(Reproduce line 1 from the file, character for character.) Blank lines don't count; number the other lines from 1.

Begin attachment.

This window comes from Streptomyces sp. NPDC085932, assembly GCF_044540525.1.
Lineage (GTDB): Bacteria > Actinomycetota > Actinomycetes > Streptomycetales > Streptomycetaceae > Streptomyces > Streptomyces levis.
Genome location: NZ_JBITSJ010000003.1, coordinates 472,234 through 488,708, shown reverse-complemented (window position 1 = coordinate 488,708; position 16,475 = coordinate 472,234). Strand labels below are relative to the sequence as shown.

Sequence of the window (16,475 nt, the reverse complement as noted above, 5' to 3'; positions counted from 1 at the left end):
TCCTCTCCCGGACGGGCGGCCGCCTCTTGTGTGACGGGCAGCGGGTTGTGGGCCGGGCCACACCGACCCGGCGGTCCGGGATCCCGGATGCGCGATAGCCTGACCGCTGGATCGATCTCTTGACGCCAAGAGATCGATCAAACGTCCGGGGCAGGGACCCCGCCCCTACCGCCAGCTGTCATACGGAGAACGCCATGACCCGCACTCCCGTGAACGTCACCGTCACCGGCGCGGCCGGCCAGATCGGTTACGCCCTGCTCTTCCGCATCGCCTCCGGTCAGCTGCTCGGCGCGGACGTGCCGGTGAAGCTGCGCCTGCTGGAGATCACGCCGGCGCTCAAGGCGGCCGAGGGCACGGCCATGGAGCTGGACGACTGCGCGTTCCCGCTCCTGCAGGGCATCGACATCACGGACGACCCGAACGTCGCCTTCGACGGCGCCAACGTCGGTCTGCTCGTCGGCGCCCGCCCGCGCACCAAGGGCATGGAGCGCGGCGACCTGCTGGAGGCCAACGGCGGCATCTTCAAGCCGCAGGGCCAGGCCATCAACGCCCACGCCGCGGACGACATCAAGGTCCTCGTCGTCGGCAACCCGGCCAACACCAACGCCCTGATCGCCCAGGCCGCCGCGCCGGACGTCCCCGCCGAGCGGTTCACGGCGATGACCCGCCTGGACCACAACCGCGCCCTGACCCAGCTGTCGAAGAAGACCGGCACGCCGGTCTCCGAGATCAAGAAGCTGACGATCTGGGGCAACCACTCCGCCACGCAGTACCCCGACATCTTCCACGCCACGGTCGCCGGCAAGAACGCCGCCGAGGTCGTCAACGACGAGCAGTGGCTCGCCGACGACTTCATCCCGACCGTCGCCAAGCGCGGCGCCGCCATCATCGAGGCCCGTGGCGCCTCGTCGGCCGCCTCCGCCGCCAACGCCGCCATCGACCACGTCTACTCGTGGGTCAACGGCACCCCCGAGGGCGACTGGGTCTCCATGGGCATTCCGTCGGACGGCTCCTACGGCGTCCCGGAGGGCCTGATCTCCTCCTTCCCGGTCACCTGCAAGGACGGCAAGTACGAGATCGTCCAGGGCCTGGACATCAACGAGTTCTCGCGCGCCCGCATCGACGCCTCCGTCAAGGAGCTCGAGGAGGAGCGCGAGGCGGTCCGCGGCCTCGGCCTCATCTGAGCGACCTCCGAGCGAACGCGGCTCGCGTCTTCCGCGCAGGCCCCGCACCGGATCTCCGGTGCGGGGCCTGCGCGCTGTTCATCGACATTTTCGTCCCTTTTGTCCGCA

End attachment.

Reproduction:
This window comes from Streptomyces sp. NPDC085932, assembly GCF_044540525.1.